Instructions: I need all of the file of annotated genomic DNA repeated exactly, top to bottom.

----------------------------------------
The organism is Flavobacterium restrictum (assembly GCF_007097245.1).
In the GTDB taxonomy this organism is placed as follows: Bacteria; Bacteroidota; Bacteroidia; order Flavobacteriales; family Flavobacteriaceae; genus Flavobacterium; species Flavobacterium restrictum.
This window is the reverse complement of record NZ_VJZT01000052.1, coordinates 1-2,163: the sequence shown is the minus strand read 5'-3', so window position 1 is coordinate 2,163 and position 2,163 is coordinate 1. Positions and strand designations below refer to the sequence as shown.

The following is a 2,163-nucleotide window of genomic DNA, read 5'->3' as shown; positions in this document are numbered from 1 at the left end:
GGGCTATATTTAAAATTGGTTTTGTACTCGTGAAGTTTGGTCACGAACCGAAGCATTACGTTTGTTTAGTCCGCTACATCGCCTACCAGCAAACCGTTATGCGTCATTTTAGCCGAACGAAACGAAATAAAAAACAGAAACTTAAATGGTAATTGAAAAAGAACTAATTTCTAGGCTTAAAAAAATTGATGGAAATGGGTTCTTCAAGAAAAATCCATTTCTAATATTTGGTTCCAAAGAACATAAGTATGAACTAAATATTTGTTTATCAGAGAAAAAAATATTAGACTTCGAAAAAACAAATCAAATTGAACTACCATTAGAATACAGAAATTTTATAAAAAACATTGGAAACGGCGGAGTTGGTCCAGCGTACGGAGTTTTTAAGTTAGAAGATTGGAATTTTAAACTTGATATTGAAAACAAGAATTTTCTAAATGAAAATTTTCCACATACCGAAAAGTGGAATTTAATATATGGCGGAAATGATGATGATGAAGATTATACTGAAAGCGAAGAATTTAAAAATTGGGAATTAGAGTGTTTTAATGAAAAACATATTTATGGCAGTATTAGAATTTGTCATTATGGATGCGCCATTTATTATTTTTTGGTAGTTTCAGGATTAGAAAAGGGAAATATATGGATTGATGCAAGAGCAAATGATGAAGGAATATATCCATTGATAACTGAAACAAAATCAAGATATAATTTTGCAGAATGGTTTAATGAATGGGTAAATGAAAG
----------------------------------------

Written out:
The organism is Flavobacterium restrictum (assembly GCF_007097245.1).
In the GTDB taxonomy this organism is placed as follows: Bacteria; Bacteroidota; Bacteroidia; order Flavobacteriales; family Flavobacteriaceae; genus Flavobacterium; species Flavobacterium restrictum.
This window is the reverse complement of record NZ_VJZT01000052.1, coordinates 1-2,163: the sequence shown is the minus strand read 5'-3', so window position 1 is coordinate 2,163 and position 2,163 is coordinate 1. Positions and strand designations below refer to the sequence as shown.

The following is a 2,163-nucleotide window of genomic DNA, read 5'->3' as shown; positions in this document are numbered from 1 at the left end:
GGGCTATATTTAAAATTGGTTTTGTACTCGTGAAGTTTGGTCACGAACCGAAGCATTACGTTTGTTTAGTCCGCTACATCGCCTACCAGCAAACCGTTATGCGTCATTTTAGCCGAACGAAACGAAATAAAAAACAGAAACTTAAATGGTAATTGAAAAAGAACTAATTTCTAGGCTTAAAAAAATTGATGGAAATGGGTTCTTCAAGAAAAATCCATTTCTAATATTTGGTTCCAAAGAACATAAGTATGAACTAAATATTTGTTTATCAGAGAAAAAAATATTAGACTTCGAAAAAACAAATCAAATTGAACTACCATTAGAATACAGAAATTTTATAAAAAACATTGGAAACGGCGGAGTTGGTCCAGCGTACGGAGTTTTTAAGTTAGAAGATTGGAATTTTAAACTTGATATTGAAAACAAGAATTTTCTAAATGAAAATTTTCCACATACCGAAAAGTGGAATTTAATATATGGCGGAAATGATGATGATGAAGATTATACTGAAAGCGAAGAATTTAAAAATTGGGAATTAGAGTGTTTTAATGAAAAACATATTTATGGCAGTATTAGAATTTGTCATTATGGATGCGCCATTTATTATTTTTTGGTAGTTTCAGGATTAGAAAAGGGAAATATATGGATTGATGCAAGAGCAAATGATGAAGGAATATATCCATTGATAACTGAAACAAAATCAAGATATAATTTTGCAGAATGGTTTAATGAATGGGTAAATGAAAG